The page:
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Phytochemical Screening and Antifeedant Activity of the Seed Extracts Of Parkia Biglobosa against Cowpea Bean(Vigna Unguiculata) Storage Pest (Callosobruchus Maculatus)

Umar Muhd Sani
Associate Professor, Department of Chemistry, Nigeria Police Academy, Wudil, Kano State
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Peasant farmers in northern Nigeria indigenously use many plants to protect cereals and legumes against pest damage during storage. Phytochemical screening of the seed extracts of Parkia biglobosa indicated the presence of alkaloids, flavonoids, cardiac glycosides, polyphenols, tannins, and terpenoids in ethanol extract and alkaloids, steroids, terpenoids, flavonoids and saponins in petroleum extract. In this study the test insects (Callosobrucus maculatus) for the antifeedant efficacy were cultured and the first generation progenies that emerged were used. Beans were dressed with different doses (0.04, 0.08, 0.12, 0.16, and 0.20g) of the extracts and the seed damage data were used to estimate the weevil perforation index (WPI). WPI was found to have decreased as concentration of extracts increased. Compared to the control which has WPI of 50%, both extracts were found to be highly effective antifeedants against the cowpea weevil storage pest for the time allowed for the study. The ability to protect the seeds from damage has been clearly shown by the percent protectant ability (PPA) whose value at 0.20g dose for ethanol extract was 94.74% while for petroleum ether extract it was 81.82%. The ethanol extract was therefore more effective than the petroleum ether extract at the highest dose. The results of this study therefore showed that Parkia biglobosa seed extracts possessed some antifeedant activity which may be associated with the presence of the secondary metabolites detected by the phytochemical screening.


Antifeedant, secondary metabolites, cowpea beans, Parkia biglobosa, Callosobruchus maculatus, weevilperforation- index, percent-protection-ability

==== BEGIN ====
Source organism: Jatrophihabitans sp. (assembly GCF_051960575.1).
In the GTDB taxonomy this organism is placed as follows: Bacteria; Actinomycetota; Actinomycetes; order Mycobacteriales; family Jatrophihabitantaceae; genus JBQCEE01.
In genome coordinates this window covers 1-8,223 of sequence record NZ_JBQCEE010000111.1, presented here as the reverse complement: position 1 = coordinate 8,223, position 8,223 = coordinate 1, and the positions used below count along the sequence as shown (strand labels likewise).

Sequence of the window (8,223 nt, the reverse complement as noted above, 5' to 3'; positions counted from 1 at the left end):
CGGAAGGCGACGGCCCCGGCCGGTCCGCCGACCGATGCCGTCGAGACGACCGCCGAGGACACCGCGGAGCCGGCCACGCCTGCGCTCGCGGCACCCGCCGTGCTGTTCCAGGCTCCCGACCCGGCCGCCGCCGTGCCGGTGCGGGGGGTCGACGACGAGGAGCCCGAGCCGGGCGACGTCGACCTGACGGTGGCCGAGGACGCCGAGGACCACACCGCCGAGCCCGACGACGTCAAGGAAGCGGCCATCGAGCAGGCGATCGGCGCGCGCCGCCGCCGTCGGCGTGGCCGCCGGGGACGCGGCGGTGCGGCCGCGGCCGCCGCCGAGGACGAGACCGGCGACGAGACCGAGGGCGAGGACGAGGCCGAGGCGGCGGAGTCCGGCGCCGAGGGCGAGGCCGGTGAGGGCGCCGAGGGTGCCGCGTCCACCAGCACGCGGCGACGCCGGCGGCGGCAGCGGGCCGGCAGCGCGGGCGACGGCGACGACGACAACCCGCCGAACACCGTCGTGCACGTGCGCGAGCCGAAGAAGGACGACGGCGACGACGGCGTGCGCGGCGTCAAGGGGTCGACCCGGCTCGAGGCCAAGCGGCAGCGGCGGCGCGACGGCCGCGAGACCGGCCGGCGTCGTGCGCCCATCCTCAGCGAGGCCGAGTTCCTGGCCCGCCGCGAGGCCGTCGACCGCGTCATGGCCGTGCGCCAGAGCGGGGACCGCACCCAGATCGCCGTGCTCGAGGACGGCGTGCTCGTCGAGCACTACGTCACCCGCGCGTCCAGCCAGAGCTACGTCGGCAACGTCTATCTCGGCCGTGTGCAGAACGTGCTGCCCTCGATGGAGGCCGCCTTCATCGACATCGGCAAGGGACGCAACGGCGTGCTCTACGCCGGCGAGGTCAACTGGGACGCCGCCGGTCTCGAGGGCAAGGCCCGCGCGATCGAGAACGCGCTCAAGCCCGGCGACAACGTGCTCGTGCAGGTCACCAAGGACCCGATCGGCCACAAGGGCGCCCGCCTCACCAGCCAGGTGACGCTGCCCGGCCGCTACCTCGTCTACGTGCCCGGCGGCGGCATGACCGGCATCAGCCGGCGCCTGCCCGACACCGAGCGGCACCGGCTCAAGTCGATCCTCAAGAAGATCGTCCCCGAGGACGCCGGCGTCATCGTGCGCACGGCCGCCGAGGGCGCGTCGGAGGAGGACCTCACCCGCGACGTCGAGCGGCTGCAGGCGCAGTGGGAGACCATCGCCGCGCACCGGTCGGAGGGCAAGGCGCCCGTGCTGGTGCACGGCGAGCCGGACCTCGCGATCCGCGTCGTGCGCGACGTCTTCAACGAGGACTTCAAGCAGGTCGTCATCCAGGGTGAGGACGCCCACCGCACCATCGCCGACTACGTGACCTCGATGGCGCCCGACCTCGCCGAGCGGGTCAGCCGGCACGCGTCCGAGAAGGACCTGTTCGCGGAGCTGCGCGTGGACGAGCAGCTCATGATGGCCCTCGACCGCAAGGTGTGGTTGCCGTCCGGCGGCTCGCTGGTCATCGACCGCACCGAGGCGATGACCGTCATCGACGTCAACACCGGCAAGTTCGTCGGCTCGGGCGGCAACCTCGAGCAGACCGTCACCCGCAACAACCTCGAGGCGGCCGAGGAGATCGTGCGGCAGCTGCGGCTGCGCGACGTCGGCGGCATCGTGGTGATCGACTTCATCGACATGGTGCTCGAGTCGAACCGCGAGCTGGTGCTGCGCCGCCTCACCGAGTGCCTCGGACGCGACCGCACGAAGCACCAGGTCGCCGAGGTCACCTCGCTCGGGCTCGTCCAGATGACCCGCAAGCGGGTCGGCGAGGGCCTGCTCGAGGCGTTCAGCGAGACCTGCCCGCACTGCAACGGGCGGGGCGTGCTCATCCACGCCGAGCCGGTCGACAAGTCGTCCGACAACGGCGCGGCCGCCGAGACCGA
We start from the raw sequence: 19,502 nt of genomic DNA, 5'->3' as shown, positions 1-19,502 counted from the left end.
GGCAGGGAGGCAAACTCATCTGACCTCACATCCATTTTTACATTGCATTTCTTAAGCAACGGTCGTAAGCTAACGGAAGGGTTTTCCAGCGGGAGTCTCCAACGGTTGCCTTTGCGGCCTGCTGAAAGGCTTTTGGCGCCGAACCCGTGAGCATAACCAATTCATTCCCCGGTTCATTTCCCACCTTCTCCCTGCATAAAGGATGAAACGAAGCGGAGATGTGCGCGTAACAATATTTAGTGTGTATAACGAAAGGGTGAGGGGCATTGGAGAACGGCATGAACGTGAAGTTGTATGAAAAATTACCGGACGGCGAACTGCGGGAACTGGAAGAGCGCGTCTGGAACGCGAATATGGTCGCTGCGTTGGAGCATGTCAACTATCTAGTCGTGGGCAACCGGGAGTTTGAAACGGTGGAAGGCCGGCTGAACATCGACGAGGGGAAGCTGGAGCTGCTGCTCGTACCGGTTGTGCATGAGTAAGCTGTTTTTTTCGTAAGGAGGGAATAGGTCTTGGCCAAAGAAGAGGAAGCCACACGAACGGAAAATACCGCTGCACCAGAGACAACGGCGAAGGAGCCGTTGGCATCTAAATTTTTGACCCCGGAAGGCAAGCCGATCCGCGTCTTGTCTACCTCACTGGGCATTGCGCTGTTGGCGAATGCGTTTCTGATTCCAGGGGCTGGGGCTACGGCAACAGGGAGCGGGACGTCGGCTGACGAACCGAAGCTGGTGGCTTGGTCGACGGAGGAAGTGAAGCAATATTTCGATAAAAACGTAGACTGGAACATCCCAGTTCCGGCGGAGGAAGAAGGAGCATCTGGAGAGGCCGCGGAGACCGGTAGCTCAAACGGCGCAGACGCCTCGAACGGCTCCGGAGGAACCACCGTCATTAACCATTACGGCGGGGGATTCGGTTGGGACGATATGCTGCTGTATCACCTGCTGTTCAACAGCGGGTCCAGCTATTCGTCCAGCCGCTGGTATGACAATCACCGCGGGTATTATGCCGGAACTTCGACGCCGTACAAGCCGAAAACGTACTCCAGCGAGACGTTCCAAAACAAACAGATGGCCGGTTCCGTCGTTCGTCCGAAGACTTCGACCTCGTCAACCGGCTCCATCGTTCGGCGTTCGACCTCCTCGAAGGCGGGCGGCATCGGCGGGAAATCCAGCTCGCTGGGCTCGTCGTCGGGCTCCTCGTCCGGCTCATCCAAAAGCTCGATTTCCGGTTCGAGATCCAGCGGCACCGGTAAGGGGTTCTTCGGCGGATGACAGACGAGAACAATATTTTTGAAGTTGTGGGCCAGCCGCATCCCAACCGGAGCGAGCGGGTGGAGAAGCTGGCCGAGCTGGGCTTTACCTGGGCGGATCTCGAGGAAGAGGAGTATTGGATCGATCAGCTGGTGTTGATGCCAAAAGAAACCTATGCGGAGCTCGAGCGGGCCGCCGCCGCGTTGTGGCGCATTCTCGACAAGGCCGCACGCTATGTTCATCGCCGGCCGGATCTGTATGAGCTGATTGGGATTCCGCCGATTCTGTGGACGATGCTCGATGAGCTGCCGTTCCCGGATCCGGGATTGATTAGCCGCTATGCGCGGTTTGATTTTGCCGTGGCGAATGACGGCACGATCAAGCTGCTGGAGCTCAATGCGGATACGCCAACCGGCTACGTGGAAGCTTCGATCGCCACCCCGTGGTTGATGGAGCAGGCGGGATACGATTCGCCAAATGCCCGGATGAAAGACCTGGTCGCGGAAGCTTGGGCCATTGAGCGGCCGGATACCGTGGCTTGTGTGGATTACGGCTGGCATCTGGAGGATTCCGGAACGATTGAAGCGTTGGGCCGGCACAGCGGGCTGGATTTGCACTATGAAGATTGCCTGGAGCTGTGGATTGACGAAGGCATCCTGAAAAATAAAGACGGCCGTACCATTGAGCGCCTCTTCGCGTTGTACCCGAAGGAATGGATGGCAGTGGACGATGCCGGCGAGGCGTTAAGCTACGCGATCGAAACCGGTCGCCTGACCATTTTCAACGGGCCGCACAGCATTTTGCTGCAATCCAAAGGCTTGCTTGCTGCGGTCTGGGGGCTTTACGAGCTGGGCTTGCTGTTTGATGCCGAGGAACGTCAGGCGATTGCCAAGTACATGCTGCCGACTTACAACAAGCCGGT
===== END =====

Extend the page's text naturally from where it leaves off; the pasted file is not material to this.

The cowpea beans, Vigna unguiculata (L.) Walp., is an important legume in West Africa and it is widely cultivated and eaten in Nigeria [1]. Nigeria accounts for 70% of the world’s production of cowpea beans [2]. It is a major food crop in tropical countries and popularly used as protein suppliment for meat and fish; moreover, it contains digestible carbohydrates and lysine [3]. The cowpea beans, however, are vulnerable to insect pests of which the cowpea weevil, Callosobruhus maculatus (Coleoptera: Bruchidae) is the most important [4]. Callosobruchus maculatus is a major field to storage pest of cowpea with initial infestation starting in the field and expanding rapidly during seed storage. It is a cosmopolitan pest ranked as the principal post-harvest pest of cowpea in the tropics [5,6]. It causes substantial quantitative and qualitative losses manifested by seed perforation and reduction in weight, market value and germinability of seeds [7]. Under traditional storage conditions, 100% infestation of cowpea occurring within 6 months or more often within 3 to 5 months of storage is common [8,9]. The occurrence of this cowpea pest therefore constitutes a major problem contributing to huge food shortage in tropical and subtropical countries of the world. At least 4% of the total annual production valued at over 30 million US dollars is lost annually in Nigeria alone to this bruchid [10].